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W Ventures accelerator launches to support Baltimore’s startup business culture

An accelerator firm created to support startup businesses in the Baltimore and Washington, D.C., region launched Tuesday in Northwest Baltimore’s Mount Washington neighborhood.

W Ventures, headed by David Warschawski, of the Baltimore-based Warschawski marketing and public relationships company, bills itself as a “one-of-a-kind” service for budding entrepreneurs. It provides communications services in exchange for equity, financial backing, and work and residential space for company founders.

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“W Ventures is a unique concept in that we are not just a [venture capital] firm, and we are not just an incubator. We are the best combination of both with the added benefit of being married to a great marketing communications firm,” Warschawski said in a statement. “We think of ourselves as rocket fuel that can propel early-stage companies to greatness.”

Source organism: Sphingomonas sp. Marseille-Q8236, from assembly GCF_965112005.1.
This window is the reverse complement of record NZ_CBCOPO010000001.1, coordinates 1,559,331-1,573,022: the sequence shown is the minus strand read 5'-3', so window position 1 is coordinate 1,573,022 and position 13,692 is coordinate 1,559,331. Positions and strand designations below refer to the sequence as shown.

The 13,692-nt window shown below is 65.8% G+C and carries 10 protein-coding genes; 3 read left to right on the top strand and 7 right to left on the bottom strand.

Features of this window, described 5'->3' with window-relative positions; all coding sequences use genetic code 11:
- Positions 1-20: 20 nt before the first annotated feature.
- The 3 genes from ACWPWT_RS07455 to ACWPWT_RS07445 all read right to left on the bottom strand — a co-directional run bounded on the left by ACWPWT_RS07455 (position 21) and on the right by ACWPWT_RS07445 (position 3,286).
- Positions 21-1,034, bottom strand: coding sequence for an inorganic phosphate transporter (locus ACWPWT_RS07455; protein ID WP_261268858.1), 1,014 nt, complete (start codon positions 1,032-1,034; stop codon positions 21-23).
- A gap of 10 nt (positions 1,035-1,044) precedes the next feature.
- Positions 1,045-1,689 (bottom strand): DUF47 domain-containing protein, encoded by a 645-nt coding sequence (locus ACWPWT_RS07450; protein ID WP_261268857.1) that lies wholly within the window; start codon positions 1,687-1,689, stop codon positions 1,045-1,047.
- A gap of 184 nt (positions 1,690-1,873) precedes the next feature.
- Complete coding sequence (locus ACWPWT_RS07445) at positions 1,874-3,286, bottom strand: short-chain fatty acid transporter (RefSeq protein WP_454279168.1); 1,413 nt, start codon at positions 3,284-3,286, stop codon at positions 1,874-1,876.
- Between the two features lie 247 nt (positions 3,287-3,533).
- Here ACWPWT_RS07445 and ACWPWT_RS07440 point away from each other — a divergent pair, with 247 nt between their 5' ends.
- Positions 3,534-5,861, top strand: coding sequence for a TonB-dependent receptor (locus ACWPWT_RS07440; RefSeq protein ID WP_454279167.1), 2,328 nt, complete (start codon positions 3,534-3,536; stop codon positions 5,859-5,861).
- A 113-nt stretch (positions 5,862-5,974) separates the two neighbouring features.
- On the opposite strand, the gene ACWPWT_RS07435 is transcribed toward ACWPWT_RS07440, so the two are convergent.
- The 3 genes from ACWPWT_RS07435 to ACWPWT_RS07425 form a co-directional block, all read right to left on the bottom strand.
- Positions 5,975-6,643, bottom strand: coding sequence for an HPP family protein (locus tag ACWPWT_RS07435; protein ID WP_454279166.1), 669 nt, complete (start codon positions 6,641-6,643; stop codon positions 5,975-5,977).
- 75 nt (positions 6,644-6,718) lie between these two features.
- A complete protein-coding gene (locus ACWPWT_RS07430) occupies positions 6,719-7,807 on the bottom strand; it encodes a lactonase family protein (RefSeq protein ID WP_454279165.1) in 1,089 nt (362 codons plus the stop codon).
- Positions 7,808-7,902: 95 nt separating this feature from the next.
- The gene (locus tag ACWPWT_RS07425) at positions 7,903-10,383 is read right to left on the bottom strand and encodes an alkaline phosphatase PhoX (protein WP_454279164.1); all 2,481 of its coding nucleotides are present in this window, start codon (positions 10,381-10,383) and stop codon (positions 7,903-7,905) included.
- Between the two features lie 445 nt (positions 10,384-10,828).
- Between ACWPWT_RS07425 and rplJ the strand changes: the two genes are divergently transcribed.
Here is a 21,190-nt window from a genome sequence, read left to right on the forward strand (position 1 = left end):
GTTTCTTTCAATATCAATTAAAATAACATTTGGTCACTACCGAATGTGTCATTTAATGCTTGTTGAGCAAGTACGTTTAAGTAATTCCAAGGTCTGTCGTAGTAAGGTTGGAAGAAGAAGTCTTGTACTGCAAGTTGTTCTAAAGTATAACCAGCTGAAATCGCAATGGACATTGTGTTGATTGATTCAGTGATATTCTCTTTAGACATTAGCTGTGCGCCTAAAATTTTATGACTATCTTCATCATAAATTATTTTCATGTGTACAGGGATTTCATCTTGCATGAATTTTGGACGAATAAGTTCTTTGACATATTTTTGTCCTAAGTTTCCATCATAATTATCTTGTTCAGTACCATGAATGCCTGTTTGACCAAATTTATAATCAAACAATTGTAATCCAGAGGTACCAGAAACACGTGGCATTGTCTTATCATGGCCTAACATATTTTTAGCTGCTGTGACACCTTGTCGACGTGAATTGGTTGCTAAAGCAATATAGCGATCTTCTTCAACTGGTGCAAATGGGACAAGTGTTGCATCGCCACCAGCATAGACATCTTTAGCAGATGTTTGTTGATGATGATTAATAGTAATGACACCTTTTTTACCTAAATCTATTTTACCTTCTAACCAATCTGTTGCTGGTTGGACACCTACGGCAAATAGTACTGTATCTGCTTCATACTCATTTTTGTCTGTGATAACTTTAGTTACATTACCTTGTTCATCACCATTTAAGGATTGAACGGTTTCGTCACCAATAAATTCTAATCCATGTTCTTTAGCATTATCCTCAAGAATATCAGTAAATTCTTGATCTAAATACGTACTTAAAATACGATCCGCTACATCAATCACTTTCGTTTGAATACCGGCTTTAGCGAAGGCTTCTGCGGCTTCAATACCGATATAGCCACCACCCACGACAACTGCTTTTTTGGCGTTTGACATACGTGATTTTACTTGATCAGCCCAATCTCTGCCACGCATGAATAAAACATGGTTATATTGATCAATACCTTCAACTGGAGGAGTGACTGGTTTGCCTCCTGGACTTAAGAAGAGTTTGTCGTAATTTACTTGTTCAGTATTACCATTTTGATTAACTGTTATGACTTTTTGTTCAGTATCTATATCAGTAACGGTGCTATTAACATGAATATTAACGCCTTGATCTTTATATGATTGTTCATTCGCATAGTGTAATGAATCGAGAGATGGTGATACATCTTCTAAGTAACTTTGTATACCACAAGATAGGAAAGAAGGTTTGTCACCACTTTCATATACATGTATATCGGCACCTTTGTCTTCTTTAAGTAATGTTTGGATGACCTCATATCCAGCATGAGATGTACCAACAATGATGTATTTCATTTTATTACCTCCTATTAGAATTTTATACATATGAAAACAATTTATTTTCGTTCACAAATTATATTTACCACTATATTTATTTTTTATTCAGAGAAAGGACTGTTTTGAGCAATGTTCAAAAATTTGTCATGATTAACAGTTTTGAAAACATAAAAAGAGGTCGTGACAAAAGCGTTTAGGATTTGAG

Warschawski, whose company also has offices in New York and Washington, D.C., said the venture firm will facilitate the growth of the next generation of companies in the area and recruit others to the region.

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Baltimore, with its proximity to other large, East Coast cities and its relative affordability, already has become a destination for startup companies.

Many medical technology, cybersecurity and venture capital firms have either relocated or opened offices in Baltimore and the surrounding counties; in South Baltimore’s Port Covington neighborhood, city officials are helping to build the foundation of “Cyber Town USA,” a hub for tech firms designed in the likeness of Silicon Valley. Some spaces, like South Baltimore’s City Garage, provide workspace to startup companies at daily or monthly rates.

W Ventures has occupied the first floor of a 100-year-old historic church in Mount Washington, according to a news release sent by the Warschawski firm, though an exact address was not given. The accelerator also owns the house next door to the church, which serves as the “Founder’s House,” where start-up executives can choose to live, according to the company.

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